"Anytime you can do something, smarter, more efficient and less expensive, everyone wins." said Rep. Cynthia Davis, R-O'Fallon.
She said that Gov. Matt Blunt's Insure Missouri plan benefits insurance companies more than the taxpayers. "There's nothing innovative abut enriching the pockets of insurance companies.", said Davis.
The governor's plan would expand government=financed health care that provides coverage for lower income. Davis' plan would provide funds to lower income persons to purchase private insurance for health care coverage.
Davis presented her proposal at a meeting of the House Interim Committee on Poverty earlier this week. At the session, a researcher with a conservative think tank urged the lawmakers to move away from expanding government programs to deliver health care coverage.
Beverly Gossage, a research fellow with the Show-Me Institute, said that funds that go toward health programs should be turned into vouchers. The vouchers would then go toward buying private health care policies or employer plans. She said that high-deductible plan would cost less for the individual while discouraging unnecessary medical-care visits.
"Now we're treating them like adults," Gossage said."They'll have a better understanding as consumers."
The private-plan approach ran into opposition from a member of the Senate's Health Care Committee. Instead, Sen. Harry Kennedy D- St. Louis, expressed tentative support for the Republican governor's Insure Missouri approach.
Kennedy said Blunt's plan looks "somewhat workable on paper. We need to wait and see how it is implemented." He said he believes that the governor's health care plan shows that Blunt is "finally seeing the light" after he had 90,000 people put off of Medicaid.
Davis, the House committee's chair, said that free health care "could encourage people to over consume." Considering the number of people that are becoming addicted to prescription drugs, Davis said that people may use free health care irresponsibly. "People don't have the motivation to show restraint.",she said while picking up a release on teens and prescription drugs. She also expects the new plan to cost about half of the current government spending.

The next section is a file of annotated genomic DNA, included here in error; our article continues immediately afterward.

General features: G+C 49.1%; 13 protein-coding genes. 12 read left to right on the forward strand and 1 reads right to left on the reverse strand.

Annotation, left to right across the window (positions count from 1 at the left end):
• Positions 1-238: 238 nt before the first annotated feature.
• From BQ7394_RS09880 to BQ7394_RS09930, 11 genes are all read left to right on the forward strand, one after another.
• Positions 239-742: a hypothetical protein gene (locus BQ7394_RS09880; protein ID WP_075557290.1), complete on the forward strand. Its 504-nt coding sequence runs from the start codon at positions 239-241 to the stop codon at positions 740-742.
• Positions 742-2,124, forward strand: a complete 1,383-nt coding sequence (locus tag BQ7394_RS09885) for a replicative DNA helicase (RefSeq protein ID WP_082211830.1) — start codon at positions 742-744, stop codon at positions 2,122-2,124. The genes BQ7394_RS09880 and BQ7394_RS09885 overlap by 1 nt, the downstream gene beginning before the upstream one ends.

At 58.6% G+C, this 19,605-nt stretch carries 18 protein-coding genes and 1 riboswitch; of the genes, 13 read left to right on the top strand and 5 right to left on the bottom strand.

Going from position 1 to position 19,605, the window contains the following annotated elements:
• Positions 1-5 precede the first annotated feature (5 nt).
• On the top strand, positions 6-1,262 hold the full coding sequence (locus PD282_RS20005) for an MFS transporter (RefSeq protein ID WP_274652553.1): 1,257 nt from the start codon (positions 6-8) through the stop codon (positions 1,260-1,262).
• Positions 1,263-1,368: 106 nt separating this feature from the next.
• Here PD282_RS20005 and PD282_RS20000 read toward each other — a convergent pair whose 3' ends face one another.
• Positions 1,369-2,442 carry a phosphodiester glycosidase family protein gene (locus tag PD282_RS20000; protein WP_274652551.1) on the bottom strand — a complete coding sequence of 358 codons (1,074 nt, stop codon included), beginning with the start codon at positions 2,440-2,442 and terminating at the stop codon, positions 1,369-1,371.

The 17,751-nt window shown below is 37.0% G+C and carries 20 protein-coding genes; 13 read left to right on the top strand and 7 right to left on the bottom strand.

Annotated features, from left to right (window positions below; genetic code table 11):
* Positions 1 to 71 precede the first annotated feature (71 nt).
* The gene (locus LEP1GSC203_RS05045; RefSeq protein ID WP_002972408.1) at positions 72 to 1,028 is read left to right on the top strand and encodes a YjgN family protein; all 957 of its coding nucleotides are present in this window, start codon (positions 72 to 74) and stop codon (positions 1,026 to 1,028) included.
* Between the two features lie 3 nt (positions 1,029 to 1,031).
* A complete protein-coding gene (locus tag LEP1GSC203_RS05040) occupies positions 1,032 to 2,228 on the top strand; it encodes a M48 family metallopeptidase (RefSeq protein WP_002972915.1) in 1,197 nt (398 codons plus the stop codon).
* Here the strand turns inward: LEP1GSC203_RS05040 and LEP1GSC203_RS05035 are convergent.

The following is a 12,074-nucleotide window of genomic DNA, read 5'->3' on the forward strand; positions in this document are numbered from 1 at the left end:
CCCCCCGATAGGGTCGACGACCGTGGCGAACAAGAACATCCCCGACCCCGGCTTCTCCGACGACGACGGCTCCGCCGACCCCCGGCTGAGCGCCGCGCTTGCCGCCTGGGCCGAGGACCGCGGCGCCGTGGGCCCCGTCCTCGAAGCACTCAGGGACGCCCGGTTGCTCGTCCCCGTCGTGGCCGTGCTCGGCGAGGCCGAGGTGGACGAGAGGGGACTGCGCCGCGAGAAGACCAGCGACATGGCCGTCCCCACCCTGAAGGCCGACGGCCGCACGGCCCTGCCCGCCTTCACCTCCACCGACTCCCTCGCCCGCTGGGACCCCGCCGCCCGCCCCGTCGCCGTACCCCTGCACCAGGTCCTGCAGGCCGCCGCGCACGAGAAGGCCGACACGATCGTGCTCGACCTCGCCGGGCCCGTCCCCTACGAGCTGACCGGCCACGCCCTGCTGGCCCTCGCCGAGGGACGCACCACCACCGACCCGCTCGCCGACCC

Kennedy, however, questioned how the private-insurance approach would work for those with serious medical problems.
"If you have a child that's quadriplegic and epileptic, where are you going to get insurance? Nowhere." Kennedy said that he hopes that we look for other ways to balance the budget, other than on the backs of the poor and disabled."
Gossage said that most people with severe pre-existing conditions would be referred to the state government plan that provides coverage when pre-existing conditions cause insurance to be affordable.
Davis said that this plan would help tackle the abuse of health welfare systems. Gossage said that having private health care would prevent people from going to the doctor every time they have the sniffles or a splinter. Also, this program would not effect the free health clinics that are in service today.
"That sounds like Republican Rhetoric from Washington," Kennedy said. "They're all singing out of the same songbook." He said that they should go after the providers rather than cut people off to solve this problem.
"This is the only idea that doesn't treat you like a heard of cattle.", said Davis. She said that she thinks this plan gives people freedom to make choices. "It preserves their dignity.", she said.